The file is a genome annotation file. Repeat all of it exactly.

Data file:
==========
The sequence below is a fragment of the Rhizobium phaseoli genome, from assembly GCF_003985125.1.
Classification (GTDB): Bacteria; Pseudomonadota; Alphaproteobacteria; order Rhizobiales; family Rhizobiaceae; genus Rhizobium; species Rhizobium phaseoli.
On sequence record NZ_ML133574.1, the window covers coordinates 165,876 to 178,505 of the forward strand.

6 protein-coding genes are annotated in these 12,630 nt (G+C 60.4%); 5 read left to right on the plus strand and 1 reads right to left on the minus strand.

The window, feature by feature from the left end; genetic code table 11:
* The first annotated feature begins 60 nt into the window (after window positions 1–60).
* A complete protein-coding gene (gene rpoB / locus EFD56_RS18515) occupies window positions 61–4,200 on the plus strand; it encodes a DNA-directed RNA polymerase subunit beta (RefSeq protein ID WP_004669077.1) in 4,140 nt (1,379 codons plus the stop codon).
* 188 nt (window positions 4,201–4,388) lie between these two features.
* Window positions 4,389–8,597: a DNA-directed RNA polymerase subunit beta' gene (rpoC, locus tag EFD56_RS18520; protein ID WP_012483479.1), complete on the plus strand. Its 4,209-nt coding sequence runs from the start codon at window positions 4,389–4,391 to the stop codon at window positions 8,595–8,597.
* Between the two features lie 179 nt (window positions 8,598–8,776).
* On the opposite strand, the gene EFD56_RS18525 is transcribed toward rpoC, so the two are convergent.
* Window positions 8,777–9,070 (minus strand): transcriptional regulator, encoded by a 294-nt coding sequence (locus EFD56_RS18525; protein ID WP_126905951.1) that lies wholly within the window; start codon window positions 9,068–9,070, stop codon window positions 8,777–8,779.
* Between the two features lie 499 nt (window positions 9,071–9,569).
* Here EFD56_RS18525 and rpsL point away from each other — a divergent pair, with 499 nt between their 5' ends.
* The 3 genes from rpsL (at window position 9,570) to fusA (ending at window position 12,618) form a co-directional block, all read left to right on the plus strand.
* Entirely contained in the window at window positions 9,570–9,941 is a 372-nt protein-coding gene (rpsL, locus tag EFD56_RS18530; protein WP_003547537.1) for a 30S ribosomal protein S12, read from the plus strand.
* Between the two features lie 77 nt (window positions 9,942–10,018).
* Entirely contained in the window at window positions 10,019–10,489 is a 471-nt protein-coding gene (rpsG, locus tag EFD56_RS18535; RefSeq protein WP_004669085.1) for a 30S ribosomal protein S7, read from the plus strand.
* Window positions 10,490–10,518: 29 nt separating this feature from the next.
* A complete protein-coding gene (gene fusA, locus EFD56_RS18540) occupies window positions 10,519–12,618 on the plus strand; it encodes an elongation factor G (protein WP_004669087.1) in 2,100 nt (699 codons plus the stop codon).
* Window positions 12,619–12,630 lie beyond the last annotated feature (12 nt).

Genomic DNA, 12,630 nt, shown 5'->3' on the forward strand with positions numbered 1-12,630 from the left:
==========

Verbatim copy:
The sequence below is a fragment of the Rhizobium phaseoli genome, from assembly GCF_003985125.1.
Classification (GTDB): Bacteria; Pseudomonadota; Alphaproteobacteria; order Rhizobiales; family Rhizobiaceae; genus Rhizobium; species Rhizobium phaseoli.
On sequence record NZ_ML133574.1, the window covers coordinates 165,876 to 178,505 of the forward strand.

6 protein-coding genes are annotated in these 12,630 nt (G+C 60.4%); 5 read left to right on the plus strand and 1 reads right to left on the minus strand.

The window, feature by feature from the left end; genetic code table 11:
* The first annotated feature begins 60 nt into the window (after window positions 1–60).
* A complete protein-coding gene (gene rpoB / locus EFD56_RS18515) occupies window positions 61–4,200 on the plus strand; it encodes a DNA-directed RNA polymerase subunit beta (RefSeq protein ID WP_004669077.1) in 4,140 nt (1,379 codons plus the stop codon).
* 188 nt (window positions 4,201–4,388) lie between these two features.
* Window positions 4,389–8,597: a DNA-directed RNA polymerase subunit beta' gene (rpoC, locus tag EFD56_RS18520; protein ID WP_012483479.1), complete on the plus strand. Its 4,209-nt coding sequence runs from the start codon at window positions 4,389–4,391 to the stop codon at window positions 8,595–8,597.
* Between the two features lie 179 nt (window positions 8,598–8,776).
* On the opposite strand, the gene EFD56_RS18525 is transcribed toward rpoC, so the two are convergent.
* Window positions 8,777–9,070 (minus strand): transcriptional regulator, encoded by a 294-nt coding sequence (locus EFD56_RS18525; protein ID WP_126905951.1) that lies wholly within the window; start codon window positions 9,068–9,070, stop codon window positions 8,777–8,779.
* Between the two features lie 499 nt (window positions 9,071–9,569).
* Here EFD56_RS18525 and rpsL point away from each other — a divergent pair, with 499 nt between their 5' ends.
* The 3 genes from rpsL (at window position 9,570) to fusA (ending at window position 12,618) form a co-directional block, all read left to right on the plus strand.
* Entirely contained in the window at window positions 9,570–9,941 is a 372-nt protein-coding gene (rpsL, locus tag EFD56_RS18530; protein WP_003547537.1) for a 30S ribosomal protein S12, read from the plus strand.
* Between the two features lie 77 nt (window positions 9,942–10,018).
* Entirely contained in the window at window positions 10,019–10,489 is a 471-nt protein-coding gene (rpsG, locus tag EFD56_RS18535; RefSeq protein WP_004669085.1) for a 30S ribosomal protein S7, read from the plus strand.
* Window positions 10,490–10,518: 29 nt separating this feature from the next.
* A complete protein-coding gene (gene fusA, locus EFD56_RS18540) occupies window positions 10,519–12,618 on the plus strand; it encodes an elongation factor G (protein WP_004669087.1) in 2,100 nt (699 codons plus the stop codon).
* Window positions 12,619–12,630 lie beyond the last annotated feature (12 nt).

Genomic DNA, 12,630 nt, shown 5'->3' on the forward strand with positions numbered 1-12,630 from the left: